First line Dental

Are Sports Drinks Ruining Your Teeth?

OCTOBER 11, 2019

If you are an athlete, you may regularly consume sports drinks, which taste delicious and contain electrolytes to keep you hydrated. However, these beverages come with some serious disadvantages when it comes to oral health. In this blog post, we will discuss the dangers that these drinks can pose to your teeth. You may very well decide to look for other ways to stay hydrated while you are enjoying your time on the field or court.

Dental Crisis Among Elite Athletes

A study published in the British Dental Journal screened 352 elite and professional athletes, many of whom were on track to compete in the Olympics. Researchers asked the athletes about both their oral hygiene habits and their sports drink consumption. The majority of the athletes who filled out the questionnaire brushed their teeth twice a day, and about 40 percent had seen a dentist recently. However, about 80 percent regularly consumed sports drinks. The high rate of sports drink consumption is likely a main culprit behind the substantial rate of dental problems amongst the athletes.

Why Are Sports Drinks So Bad?

There are two reasons why sports drinks pose a real threat to dental health:

  • Sugar. Many sports drinks contain outrageous amounts of sugar. For example, a 20-ounce serving of regular Gatorade has about 36 grams of sugar, which is not much less than a typical can of soda. When sugar interacts with bacteria in the mouth, it produces plaque. Plaque, in turn, leads to cavities.
  • Acidity. Although some sports drinks have reduced amounts of sugar (or no sugar at all), they can still damage teeth due to their high levels of acidity. The citric acid used to flavor such products can erode the tooth enamel and be a major contributor to dental decay and sensitivity.

What You Can Do

Athletes are not the only ones who are vulnerable to sports drink-related dental problems. According to the Centers for Disease Control, about 80 percent of the population has at least one cavity. While not all such cavities are related to sports drinks, it stands to reason that reducing your sports drink consumption could reduce your risk of suffering from dental decay.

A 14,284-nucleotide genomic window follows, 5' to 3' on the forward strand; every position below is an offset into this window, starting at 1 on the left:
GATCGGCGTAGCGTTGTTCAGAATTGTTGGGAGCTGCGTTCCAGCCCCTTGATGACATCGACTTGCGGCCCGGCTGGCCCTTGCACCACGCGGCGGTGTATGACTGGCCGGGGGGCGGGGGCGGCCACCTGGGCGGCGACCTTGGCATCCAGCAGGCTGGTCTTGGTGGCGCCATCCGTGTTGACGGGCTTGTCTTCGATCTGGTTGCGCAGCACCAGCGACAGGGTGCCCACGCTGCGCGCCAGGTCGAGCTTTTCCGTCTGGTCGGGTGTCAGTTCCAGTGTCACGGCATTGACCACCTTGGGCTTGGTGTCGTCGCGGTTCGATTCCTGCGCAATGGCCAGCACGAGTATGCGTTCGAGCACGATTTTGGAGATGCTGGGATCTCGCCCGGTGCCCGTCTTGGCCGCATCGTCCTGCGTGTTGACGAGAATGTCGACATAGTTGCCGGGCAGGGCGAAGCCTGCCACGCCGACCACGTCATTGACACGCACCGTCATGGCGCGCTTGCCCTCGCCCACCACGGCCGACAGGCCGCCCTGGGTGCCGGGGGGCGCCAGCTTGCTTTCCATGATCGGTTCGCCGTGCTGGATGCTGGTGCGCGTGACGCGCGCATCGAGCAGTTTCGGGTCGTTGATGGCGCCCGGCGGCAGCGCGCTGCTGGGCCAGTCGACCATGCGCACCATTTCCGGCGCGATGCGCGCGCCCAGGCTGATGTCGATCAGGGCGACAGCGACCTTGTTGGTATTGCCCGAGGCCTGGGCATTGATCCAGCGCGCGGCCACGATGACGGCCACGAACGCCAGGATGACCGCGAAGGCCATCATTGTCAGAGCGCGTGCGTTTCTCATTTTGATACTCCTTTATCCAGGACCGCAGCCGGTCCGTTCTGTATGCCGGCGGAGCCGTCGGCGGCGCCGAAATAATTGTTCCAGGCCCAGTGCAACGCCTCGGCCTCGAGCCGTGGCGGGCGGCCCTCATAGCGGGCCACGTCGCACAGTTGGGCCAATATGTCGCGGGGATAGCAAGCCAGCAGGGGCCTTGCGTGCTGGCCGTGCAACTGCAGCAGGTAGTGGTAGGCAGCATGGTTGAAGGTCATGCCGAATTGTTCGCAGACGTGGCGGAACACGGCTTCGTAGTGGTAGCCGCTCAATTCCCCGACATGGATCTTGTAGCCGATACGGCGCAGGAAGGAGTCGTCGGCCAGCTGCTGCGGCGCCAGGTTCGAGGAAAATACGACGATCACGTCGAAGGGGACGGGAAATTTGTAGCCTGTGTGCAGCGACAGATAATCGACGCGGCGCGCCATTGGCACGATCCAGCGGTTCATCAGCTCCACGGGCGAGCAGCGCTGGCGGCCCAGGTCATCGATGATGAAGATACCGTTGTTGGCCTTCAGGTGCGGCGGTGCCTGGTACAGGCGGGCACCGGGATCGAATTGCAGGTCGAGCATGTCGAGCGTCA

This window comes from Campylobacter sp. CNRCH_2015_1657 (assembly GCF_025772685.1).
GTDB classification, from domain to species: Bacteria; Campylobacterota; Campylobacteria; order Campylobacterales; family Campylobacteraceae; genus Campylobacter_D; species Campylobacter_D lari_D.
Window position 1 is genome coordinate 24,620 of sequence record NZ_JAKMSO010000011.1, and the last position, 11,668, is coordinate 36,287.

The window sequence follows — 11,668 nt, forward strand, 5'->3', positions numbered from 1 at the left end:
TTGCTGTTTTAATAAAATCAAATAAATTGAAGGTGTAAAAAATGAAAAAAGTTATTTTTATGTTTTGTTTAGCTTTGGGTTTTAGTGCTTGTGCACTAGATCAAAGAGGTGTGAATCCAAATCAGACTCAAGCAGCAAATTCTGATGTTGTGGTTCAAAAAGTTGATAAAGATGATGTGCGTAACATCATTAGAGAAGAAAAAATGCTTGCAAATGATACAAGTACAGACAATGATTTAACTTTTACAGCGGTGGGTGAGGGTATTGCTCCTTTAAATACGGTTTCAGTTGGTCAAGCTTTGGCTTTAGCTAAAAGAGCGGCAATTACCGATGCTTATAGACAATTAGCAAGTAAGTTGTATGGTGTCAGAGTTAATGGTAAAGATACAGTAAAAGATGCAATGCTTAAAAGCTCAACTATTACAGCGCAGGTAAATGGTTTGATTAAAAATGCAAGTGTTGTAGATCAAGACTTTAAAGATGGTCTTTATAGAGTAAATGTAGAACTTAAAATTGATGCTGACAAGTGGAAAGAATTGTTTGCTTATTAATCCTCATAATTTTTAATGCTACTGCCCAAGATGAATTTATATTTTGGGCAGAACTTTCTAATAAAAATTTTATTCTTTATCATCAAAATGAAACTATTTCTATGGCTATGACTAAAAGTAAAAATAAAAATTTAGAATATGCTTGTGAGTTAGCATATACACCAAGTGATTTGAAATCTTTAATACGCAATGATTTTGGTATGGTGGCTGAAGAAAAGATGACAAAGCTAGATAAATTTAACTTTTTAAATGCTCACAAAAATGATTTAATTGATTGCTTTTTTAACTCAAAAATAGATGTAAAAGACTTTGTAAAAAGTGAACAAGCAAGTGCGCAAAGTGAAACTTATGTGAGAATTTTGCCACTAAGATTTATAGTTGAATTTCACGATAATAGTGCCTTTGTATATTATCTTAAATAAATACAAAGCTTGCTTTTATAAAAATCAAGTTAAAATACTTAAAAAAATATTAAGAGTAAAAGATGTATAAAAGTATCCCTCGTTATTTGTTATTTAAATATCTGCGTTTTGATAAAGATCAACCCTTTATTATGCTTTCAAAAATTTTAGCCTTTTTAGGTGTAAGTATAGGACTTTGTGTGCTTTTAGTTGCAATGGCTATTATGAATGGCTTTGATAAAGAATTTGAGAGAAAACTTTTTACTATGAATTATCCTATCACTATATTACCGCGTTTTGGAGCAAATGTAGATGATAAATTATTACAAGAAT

Plain water, along with electrolyte-containing fruits and veggies (for example, bananas are a great source of potassium), can help you stay hydrated while you pursue your athletic passions. Regularly visiting your dentist for cleanings and checkups can also play a huge role in making sure that your oral health thrives for many years to come.

Sports drinks and your oral health have a negative relationship. If you regularly consume these beverages, now is the time to adjust your habits — your teeth will thank you!

About the Author

Dr. Jared Jacobskind earned his dental degree from Stony Brook University’s School of Dental Medicine. He is a skilled dentist who is proud to serve the residents of Manchester at First Line Dental. If you would like to talk with him and our team about how you can make wise choices every day to protect your teeth from damage, contact us at 860-327-5990.

Book a consultation today or make an appointment using our convenient online appointment scheduler.

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